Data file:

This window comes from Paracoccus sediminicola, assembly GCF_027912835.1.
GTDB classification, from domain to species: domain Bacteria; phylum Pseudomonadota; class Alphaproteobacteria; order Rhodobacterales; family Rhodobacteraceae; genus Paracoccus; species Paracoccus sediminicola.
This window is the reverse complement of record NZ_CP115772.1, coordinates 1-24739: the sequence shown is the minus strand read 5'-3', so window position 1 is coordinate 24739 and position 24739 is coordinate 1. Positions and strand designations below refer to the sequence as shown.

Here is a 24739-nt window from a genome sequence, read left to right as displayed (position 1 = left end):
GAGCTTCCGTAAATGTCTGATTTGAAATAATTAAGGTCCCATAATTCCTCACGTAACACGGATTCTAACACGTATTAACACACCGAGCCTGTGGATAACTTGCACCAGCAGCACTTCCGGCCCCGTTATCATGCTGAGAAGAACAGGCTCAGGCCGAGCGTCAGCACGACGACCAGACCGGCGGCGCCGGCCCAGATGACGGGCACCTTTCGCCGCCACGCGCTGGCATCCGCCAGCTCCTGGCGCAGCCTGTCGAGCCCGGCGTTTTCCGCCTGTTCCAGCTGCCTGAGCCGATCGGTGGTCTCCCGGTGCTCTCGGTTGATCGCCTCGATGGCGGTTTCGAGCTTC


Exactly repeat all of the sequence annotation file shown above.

This window comes from Paracoccus sediminicola, assembly GCF_027912835.1.
GTDB classification, from domain to species: domain Bacteria; phylum Pseudomonadota; class Alphaproteobacteria; order Rhodobacterales; family Rhodobacteraceae; genus Paracoccus; species Paracoccus sediminicola.
This window is the reverse complement of record NZ_CP115772.1, coordinates 1-24739: the sequence shown is the minus strand read 5'-3', so window position 1 is coordinate 24739 and position 24739 is coordinate 1. Positions and strand designations below refer to the sequence as shown.

Here is a 24739-nt window from a genome sequence, read left to right as displayed (position 1 = left end):
GAGCTTCCGTAAATGTCTGATTTGAAATAATTAAGGTCCCATAATTCCTCACGTAACACGGATTCTAACACGTATTAACACACCGAGCCTGTGGATAACTTGCACCAGCAGCACTTCCGGCCCCGTTATCATGCTGAGAAGAACAGGCTCAGGCCGAGCGTCAGCACGACGACCAGACCGGCGGCGCCGGCCCAGATGACGGGCACCTTTCGCCGCCACGCGCTGGCATCCGCCAGCTCCTGGCGCAGCCTGTCGAGCCCGGCGTTTTCCGCCTGTTCCAGCTGCCTGAGCCGATCGGTGGTCTCCCGGTGCTCTCGGTTGATCGCCTCGATGGCGGTTTCGAGCTTC